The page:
Use of radish (<italic>Raphanus sativus</italic> L.) and other brassica species as cover crops has increased in the US Midwest in recent years, as farmers seek new ways to reduce nitrogen losses and manage weeds. Brassicas can take up large amounts of nitrogen quickly, but their effects on nitrogen available to subsequent crop are mixed. Fall-seeded radish cover crops suppress fall weed growth. Little is known about the ability of spring-seeded radish to suppress weeds. The first objective of this research was to determine the effects of radish seeding date (mid-August [Date 1], late August [Date 2], mid-September [Date 3], late September [Date 4]), accession, and seeding rate (4.1 to 22.4 kg ha-1) on canopy cover, biomass, and nitrogen accumulation of a fall-seeded radish cover crop. To accomplish this objective, two-year field experiments were established at St. Paul and Lamberton, MN in 2010 and 2011. The effect of seeding date was larger and more consistent than the effects of accession and seeding rate. At St. Paul, radish cover was ≥ 79% for all rates and accessions at seeding dates 1-3, but ≤ 59% at Date 4. Delaying seeding decreased radish biomass by 143 kg ha-1 day-1. Total nitrogen accumulation averaged 96-225 kg ha-1 at Date 1 and 57-132 kg ha-1 at Date 3. At Lamberton, severe drought resulted in poor radish growth at Dates 2-4. In Minnesota, radish cover crops should be planted by mid-September at 5 kg ha-1.The second objective of this research was to determine the effect of fall-seeded brassica cover crops on nitrogen availability in the subsequent growing season. Two-year field experiments were established at St. Paul, Rosemount, and Lamberton, MN in 2010 and 2011. Brassica cover crops accumulated large amounts of nitrogen, up to 151 kg ha-1. In 2010-2011, a wet year, they had little effect on nitrogen availability in the subsequent growing season, but in 2011-2012, a dry year, they reduced nitrogen availability. Brassica cover crops have the potential to reduce nitrogen leaching, but their failure to increase later nitrogen availability suggests that nitrogen taken up by the cover crops is not available when the subsequent crop needs it.The third objective of this research was to determine the effect of fall- and spring-seeded radish cover crops on the density, cover, and biomass of weeds in organically-managed corn. Again, two-year field experiments were established at Rosemount and Lamberton, MN. Spring-seeded radish does not appear feasible as a cover crop in Minnesota. Shoot biomass of spring-seeded radish averaged 385 kg ha-1, compared to 3057 kg ha-1 for fall-seeded radish in the same fields. Effects of radish cover crops on weed density, cover, and biomass were inconsistent. The effect of fall-seeded radish ranged from a 44% decrease in August weed cover to an 88% increase in June weed density in the reduced tillage treatment relative to plots without fall-seeded radish. The effect of spring-seeded radish ranged from a 46% decrease in June weed density to a 94% increase in August non-crop biomass. Radish cover crops are unlikely to improve management of summer annual weeds in organic systems over the short term.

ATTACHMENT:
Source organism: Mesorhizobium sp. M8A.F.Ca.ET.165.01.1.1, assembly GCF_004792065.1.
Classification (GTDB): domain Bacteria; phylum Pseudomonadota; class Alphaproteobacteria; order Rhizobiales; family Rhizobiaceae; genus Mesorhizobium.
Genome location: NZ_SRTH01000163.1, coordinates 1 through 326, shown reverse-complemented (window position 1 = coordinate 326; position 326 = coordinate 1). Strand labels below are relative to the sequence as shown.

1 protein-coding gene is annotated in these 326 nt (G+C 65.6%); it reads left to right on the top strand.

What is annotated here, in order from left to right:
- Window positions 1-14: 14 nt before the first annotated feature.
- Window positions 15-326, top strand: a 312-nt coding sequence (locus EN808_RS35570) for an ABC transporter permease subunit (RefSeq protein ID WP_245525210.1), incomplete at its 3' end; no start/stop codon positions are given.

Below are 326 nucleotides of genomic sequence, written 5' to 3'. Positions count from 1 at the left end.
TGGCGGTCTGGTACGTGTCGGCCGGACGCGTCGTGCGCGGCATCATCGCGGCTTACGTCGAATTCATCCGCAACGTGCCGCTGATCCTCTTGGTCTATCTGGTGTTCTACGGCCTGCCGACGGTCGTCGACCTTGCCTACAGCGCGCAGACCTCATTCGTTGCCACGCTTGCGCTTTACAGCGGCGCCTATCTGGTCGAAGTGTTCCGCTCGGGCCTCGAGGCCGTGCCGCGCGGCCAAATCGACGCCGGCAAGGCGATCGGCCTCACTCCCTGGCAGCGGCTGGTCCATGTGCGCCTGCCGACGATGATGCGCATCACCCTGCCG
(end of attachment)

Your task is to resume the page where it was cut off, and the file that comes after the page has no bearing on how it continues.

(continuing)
University of Minnesota M.S. thesis. September 2013. Major: Applied Plant Sciences. Advisor: Beverly R. Durgan. 1 computer file (PDF); x, 122 pages.
Gieske, Miriam Frances.
Radish and other brassica cover crop effects on nitrogen availability and weed management.
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